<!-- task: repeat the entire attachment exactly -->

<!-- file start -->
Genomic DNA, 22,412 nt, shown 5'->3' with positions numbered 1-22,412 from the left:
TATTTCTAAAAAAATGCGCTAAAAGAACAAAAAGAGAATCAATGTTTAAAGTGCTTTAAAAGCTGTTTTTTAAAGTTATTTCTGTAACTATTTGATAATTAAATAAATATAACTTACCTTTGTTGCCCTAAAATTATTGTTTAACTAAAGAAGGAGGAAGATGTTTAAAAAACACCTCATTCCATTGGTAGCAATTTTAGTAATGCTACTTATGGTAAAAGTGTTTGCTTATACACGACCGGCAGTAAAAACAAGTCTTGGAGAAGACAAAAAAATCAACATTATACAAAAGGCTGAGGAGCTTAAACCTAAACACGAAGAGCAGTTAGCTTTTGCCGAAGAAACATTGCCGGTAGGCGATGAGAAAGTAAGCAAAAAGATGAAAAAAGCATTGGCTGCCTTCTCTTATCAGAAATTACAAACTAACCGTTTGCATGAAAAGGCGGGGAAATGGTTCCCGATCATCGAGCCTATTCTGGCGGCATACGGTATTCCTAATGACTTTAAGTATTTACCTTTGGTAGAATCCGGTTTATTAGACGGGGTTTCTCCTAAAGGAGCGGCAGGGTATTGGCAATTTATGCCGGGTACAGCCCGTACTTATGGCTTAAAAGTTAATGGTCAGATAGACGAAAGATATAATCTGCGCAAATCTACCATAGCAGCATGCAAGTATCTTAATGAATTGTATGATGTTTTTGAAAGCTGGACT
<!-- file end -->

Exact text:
Genomic DNA, 22,412 nt, shown 5'->3' with positions numbered 1-22,412 from the left:
TATTTCTAAAAAAATGCGCTAAAAGAACAAAAAGAGAATCAATGTTTAAAGTGCTTTAAAAGCTGTTTTTTAAAGTTATTTCTGTAACTATTTGATAATTAAATAAATATAACTTACCTTTGTTGCCCTAAAATTATTGTTTAACTAAAGAAGGAGGAAGATGTTTAAAAAACACCTCATTCCATTGGTAGCAATTTTAGTAATGCTACTTATGGTAAAAGTGTTTGCTTATACACGACCGGCAGTAAAAACAAGTCTTGGAGAAGACAAAAAAATCAACATTATACAAAAGGCTGAGGAGCTTAAACCTAAACACGAAGAGCAGTTAGCTTTTGCCGAAGAAACATTGCCGGTAGGCGATGAGAAAGTAAGCAAAAAGATGAAAAAAGCATTGGCTGCCTTCTCTTATCAGAAATTACAAACTAACCGTTTGCATGAAAAGGCGGGGAAATGGTTCCCGATCATCGAGCCTATTCTGGCGGCATACGGTATTCCTAATGACTTTAAGTATTTACCTTTGGTAGAATCCGGTTTATTAGACGGGGTTTCTCCTAAAGGAGCGGCAGGGTATTGGCAATTTATGCCGGGTACAGCCCGTACTTATGGCTTAAAAGTTAATGGTCAGATAGACGAAAGATATAATCTGCGCAAATCTACCATAGCAGCATGCAAGTATCTTAATGAATTGTATGATGTTTTTGAAAGCTGGACT